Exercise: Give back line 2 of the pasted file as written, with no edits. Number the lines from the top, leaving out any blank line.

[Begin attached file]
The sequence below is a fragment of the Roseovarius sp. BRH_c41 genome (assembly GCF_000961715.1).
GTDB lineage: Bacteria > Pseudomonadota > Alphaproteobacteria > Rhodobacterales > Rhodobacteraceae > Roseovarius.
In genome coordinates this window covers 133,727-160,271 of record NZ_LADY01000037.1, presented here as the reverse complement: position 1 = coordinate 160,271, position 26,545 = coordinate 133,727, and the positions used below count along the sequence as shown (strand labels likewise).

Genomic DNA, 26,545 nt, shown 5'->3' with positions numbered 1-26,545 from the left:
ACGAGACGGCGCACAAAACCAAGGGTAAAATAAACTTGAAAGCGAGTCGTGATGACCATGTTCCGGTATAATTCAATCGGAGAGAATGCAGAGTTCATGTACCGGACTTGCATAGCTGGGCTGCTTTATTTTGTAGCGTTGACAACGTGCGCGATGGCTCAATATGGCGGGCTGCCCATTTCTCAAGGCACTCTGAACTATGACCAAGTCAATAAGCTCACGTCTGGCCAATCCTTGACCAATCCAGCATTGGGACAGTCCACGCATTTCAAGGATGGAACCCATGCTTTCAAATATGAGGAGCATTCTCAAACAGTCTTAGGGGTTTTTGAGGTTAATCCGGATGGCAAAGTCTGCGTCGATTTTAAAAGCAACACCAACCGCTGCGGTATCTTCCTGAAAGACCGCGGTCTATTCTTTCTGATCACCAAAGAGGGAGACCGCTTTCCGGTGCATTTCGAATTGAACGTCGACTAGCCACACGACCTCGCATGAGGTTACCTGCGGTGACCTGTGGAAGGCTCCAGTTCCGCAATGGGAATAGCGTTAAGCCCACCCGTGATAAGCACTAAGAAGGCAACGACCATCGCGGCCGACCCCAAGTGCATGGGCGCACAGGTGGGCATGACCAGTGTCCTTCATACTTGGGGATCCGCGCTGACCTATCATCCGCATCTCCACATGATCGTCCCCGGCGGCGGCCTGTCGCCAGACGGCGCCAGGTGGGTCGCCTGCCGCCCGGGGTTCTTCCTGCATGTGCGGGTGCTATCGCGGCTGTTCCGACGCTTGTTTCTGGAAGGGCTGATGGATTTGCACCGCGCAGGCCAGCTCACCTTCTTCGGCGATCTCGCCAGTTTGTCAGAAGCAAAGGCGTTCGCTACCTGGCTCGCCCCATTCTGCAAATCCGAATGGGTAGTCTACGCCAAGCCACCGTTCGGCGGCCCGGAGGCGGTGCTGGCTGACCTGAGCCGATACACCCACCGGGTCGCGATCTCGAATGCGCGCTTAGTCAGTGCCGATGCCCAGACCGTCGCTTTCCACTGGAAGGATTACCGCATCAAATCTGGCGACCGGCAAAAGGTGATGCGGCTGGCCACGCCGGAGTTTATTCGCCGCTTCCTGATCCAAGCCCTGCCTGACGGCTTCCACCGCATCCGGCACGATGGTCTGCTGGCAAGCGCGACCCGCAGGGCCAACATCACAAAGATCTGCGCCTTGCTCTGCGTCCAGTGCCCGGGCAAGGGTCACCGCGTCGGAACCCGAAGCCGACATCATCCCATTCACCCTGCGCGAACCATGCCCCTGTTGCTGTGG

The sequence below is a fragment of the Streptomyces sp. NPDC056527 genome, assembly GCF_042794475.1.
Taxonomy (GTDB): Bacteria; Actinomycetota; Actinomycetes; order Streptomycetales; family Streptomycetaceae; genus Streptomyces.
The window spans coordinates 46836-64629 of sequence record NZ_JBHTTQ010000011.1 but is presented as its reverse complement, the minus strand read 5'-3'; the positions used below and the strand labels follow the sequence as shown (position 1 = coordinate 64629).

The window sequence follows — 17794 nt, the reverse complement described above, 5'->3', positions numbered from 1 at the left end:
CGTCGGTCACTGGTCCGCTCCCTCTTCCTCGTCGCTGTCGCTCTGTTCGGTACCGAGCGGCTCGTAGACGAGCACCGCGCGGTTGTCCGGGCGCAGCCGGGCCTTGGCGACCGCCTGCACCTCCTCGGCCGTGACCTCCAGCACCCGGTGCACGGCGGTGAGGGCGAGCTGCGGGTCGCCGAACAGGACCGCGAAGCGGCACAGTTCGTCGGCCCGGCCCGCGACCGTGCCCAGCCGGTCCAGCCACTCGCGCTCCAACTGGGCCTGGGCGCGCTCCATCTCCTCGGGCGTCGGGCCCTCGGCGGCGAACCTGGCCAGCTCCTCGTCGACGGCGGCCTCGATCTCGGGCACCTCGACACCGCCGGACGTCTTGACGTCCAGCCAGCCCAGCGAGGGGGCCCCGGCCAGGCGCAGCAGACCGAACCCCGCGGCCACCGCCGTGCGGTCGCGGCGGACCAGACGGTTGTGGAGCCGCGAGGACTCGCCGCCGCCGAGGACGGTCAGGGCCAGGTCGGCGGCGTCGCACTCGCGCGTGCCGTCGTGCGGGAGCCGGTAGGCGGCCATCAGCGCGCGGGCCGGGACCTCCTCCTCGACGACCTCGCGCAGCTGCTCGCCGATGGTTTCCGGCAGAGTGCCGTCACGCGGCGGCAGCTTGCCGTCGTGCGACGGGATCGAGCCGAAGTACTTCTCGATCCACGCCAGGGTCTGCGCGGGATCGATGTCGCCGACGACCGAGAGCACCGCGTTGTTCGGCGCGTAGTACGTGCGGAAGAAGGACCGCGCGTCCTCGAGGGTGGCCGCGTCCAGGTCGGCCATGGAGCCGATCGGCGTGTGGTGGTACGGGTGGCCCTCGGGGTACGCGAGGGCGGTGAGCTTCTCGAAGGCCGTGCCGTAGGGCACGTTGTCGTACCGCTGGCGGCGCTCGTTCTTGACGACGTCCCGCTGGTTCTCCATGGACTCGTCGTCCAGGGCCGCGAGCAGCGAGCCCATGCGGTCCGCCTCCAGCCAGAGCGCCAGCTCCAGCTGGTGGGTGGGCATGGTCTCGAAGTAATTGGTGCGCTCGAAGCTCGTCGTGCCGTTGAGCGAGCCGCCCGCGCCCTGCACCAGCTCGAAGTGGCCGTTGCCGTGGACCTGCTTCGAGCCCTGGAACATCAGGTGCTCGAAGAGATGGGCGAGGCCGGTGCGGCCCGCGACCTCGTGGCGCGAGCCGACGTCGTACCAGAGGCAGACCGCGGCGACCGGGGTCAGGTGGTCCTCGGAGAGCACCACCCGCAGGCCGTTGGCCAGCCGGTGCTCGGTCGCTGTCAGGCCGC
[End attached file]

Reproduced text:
GTDB lineage: Bacteria > Pseudomonadota > Alphaproteobacteria > Rhodobacterales > Rhodobacteraceae > Roseovarius.